Christmas cuisine

Christmas is a time for giving, family reunion, laughs and playtime. The religious significance of being born again with Christ brings a need for togetherness, for sharing gifts and eating the food of friendship. That's why maybe there are such strong traditions for sharing and appreciating old recipes, which need time and patience and love to achieve their full beauty and savour.
Here find are some traditional recipes typical of mountain areas, where Christmas was traditionally celebrated in family gatherings, around the glow of a fire, with children opening presents and playing games. Traditional food was an important element in that festive atmosphere, and for once the recreation of an old recipe might help us in escaping our mass-produced food.

The Italian Christmas cuisine tradition requires that while fishfood should be consumed on Christmas Eve, the new year should be celebrated with Lentils and Cotechino, in order to wish prosperities to all the participants to the "cenone".


Christmas Cake

Ingredients: 100 gr candied cherries, 150 gr mixed candied fruit, 150 gr peeled almonds, 150 gr walnuts, 150 gr hazelnuts, 100 gr chocolate, 3 eggs, 150 gr sugar, 1 glass rum, flour as needed.

Mix thoroughly the eggs and sugar, add the flour until the compound is smooth, add the nuts, chocolate, candies all roughly cut in pieces and lastly the rum. Mix until all the ingredients are well distributed and put in a rectangular oven pot. Bake at 180°C (moderate fire) until the surface is a beautiful light brown. Take out of the oven and let the cake rest for at least a couple of days. It should be cut in very thin slices just before serving.
Accompany with a good Marsala or red sweet wine.

Cardoon Soup

Ingredients:1.5 kg tender cardoons, 300 gr minced pork meat, 5 eggs, olive oil, grated sheep cheese, salt, pepper, red pepper, a little celery, a half onion, grated parmesan cheese, turkey broth

Clean, wash and dry the cardoons, cut them into small pieces (about 5 cm long) and boil in water with a little vinegar. Drain well and keep warm. Mix the meat with one egg yolk, a little oil, sheep cheese, salt and red pepper. Make from the compound tiny round balls which you will boil in water with the onion and celery. Beat 4 eggs with two spoonfuls parmesan cheese, salt and pepper, and mix with the cardoons. Put everything into a big pot, add the broth, taste for salt and pepper, boil for a few minutes, adding the meat balls in the last moments, and serve as Christmas Day first course.

Rice and Chestnut Soup

Ingredients:400gr rice, 300gr cleaned and peeled chestnuts, 80gr butter, a small onion, a small piece of celery, 1lt broth, salt and pepper.

Boil and peel the chestnuts. In an earthenware pot (but a steel one will do) put the butter, onion and celery and cook slowly. After 5 minutes add the chestnuts in crumbles, cook for five more minutes, then add the hot broth. Meanwhile cook the rice in water without reaching the prescribed cooking time, drain and add it to the soup. Leave on the fire for some more minutes. It should be cut in very thin slices just before serving.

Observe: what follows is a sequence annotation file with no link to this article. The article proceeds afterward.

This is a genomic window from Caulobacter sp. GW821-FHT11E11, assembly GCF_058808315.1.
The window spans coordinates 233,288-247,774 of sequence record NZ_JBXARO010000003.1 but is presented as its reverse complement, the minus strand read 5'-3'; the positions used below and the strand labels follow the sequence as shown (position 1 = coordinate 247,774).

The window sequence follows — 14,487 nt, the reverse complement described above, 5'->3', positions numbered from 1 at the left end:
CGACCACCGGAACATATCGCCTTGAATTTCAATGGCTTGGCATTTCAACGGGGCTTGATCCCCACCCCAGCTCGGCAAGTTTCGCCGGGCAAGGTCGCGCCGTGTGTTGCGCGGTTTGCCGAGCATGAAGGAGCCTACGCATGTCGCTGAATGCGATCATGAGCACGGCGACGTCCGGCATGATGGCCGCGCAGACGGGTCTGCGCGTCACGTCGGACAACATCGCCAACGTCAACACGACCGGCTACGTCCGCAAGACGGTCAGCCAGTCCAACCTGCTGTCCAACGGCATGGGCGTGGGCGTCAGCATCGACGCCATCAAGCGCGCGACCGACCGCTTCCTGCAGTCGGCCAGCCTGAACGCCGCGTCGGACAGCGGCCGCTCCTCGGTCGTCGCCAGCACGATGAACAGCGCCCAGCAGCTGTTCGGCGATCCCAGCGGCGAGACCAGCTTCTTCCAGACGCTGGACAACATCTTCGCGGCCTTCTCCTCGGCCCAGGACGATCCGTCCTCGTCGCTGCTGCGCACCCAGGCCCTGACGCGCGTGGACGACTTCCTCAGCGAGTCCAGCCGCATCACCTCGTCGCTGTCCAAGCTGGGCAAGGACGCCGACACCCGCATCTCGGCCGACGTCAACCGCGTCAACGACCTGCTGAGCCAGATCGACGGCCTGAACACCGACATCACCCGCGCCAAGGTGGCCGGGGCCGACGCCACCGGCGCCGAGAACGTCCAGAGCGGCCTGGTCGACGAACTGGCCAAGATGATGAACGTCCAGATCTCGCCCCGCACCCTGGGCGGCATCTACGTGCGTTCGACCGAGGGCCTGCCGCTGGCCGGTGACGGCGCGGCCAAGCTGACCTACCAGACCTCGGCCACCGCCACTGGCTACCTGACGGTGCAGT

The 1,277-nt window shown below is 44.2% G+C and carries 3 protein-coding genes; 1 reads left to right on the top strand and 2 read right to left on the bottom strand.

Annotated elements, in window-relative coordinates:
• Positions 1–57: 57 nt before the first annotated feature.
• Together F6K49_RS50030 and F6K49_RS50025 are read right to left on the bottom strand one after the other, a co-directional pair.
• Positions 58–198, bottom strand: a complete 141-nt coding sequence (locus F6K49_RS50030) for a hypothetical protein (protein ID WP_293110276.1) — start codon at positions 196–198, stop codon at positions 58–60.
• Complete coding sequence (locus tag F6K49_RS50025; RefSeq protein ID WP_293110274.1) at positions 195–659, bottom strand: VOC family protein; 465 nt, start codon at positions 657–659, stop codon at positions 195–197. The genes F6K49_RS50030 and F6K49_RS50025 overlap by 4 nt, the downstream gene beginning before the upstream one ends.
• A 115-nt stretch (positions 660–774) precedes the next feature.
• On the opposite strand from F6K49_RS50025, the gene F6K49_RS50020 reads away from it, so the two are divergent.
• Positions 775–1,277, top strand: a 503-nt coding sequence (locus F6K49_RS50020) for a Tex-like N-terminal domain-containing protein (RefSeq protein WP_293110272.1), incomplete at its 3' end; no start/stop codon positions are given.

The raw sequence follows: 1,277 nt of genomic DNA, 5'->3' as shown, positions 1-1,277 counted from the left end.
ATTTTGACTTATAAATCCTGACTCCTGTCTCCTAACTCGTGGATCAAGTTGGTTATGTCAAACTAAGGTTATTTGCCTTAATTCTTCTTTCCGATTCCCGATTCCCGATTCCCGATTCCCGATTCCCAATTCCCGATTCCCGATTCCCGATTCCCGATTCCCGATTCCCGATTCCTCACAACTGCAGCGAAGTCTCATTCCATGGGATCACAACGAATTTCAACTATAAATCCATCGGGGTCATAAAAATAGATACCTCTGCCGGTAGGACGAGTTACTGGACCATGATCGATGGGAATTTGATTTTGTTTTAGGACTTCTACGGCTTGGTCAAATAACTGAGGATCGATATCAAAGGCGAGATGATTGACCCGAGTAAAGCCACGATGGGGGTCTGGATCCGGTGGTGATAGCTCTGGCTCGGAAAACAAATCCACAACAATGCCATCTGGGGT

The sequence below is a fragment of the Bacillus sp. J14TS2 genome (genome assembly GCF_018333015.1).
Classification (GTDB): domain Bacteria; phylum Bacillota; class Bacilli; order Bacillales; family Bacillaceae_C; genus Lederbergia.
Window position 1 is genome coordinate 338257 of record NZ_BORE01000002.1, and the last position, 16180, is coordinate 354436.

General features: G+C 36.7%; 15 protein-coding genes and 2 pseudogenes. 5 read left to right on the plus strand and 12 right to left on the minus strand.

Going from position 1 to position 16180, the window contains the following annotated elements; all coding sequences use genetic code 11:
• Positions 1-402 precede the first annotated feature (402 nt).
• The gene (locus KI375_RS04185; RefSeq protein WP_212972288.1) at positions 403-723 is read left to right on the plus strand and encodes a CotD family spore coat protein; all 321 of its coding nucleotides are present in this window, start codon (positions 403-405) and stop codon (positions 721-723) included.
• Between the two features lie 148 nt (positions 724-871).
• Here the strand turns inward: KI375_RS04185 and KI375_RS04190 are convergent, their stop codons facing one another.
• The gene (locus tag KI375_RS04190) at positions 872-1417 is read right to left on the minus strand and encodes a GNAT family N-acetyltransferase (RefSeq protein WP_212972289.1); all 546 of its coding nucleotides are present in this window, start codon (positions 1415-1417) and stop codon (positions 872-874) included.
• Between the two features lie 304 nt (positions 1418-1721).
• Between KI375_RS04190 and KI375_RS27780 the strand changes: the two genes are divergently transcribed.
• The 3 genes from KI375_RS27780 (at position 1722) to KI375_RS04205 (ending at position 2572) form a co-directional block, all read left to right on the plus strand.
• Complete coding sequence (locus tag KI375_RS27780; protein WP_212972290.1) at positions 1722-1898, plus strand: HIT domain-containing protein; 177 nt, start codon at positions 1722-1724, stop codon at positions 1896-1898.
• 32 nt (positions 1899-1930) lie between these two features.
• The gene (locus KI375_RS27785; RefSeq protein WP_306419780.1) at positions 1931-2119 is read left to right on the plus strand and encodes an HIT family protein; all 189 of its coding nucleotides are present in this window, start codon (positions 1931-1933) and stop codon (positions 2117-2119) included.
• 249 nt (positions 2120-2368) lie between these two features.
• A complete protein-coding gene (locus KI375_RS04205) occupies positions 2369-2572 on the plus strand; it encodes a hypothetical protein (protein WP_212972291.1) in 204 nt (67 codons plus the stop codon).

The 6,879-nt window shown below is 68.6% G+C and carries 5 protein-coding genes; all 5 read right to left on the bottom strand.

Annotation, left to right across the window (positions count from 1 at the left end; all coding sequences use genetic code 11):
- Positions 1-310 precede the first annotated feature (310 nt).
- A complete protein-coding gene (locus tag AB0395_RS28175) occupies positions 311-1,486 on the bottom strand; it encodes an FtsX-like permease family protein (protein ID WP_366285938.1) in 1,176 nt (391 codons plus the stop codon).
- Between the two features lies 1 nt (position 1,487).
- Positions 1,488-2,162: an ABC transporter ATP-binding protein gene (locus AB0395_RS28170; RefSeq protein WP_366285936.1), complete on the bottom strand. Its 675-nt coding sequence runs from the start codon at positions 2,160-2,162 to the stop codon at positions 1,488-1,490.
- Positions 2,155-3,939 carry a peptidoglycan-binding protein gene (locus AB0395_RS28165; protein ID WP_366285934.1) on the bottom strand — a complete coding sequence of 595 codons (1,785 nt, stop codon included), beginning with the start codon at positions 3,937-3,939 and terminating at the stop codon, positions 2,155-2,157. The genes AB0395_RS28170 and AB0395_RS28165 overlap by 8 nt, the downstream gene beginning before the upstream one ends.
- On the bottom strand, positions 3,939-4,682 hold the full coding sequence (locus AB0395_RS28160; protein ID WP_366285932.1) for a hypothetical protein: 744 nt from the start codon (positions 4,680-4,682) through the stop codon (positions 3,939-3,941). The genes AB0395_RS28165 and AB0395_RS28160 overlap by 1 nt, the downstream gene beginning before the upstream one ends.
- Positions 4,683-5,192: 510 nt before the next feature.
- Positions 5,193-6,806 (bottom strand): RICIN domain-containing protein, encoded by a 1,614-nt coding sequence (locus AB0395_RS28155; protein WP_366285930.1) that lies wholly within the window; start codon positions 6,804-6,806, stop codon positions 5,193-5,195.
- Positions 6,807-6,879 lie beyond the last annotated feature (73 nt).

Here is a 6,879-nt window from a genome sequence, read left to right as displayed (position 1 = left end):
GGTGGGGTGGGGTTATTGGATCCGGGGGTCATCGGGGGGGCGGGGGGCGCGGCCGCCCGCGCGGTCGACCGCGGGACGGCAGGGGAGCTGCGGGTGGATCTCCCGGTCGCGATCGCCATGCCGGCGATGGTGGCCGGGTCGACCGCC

Accompany with a good red sweet wine.

Chitarra Spaghetti

Ingredients: 500gr hard-wheat flour, 4 eggs, water, oil, salt
Tools: a matterello (wooden cylindrical tool), a spianatora (a wooden or marble table), a chitarra (a wooden rectangular box with steel wires tightly drawn through the long side).

Make a fountain with half the flour on the kitchen table, put all the ingredients into it and mix thoroughly, add a little water and slowly add the remaining flour. Work the ball for some minutes, then let rest for an hour. Spread the compound with a matterello (wooden cylindrical tool) in 2-mm thick pieces to a size which should exceed the size of your guitar tool. Then put the pasta slice on the guitar wires and press with a matterello.

Lenticchie and cotechino

(this is one of the many recipes) The Italian Christmas cuisine tradition requires that while fishfood should be consumed on Chrismas Eve, the new year should be celebrated with Lenticchie and Cotechino, in order to wish financial prosperity to all the participants of the "cenone". If you use dried lentils (those from Santo Stefano di Sessanio are extremely tasty), place them in cold water some hours before, after removing impurities and broken lentils. Then wash thoroughly and put to boil but do not cook completely, then drain. While the lentils were boiling, you should have prepared a tomato sauce with small pieces of carrots, celery, onion (either frying these before in olive oil or putting everything together "a crudo") and tomato sauce - use salt very sparingly, or nothing at all.

The cotechino or zampone is usually nowadays bought ready made, but you can have your butcher prepare it (both preparations are typical from Romagna, the region of prosciutto dolce, parmesan and tortellini). The cotechino is made with the least expensive parts of pork meat - most Italians prefer the "zampone" which is a pork leg filled with lean pork meat. In case neither can be found, pork sausages will serve as well. The cotechino, zampone or sausages are boiled separately in water, piercing here and there with a fork to let the fat out. The sausages, after a few minutes in hot water, should be taken out, let cool and deprived of their peel. The cotechino or zampone too are to be unpeeled after cooking and cut into slices. The slices, or the peeled sausages, are then put into the tomato sauce with the lentils, to finish cooking - The final touch is some laurel leaves in the pot. If necessary add some salt. The preparation should not be to watery, but if the sauce is too thick some broth can be added.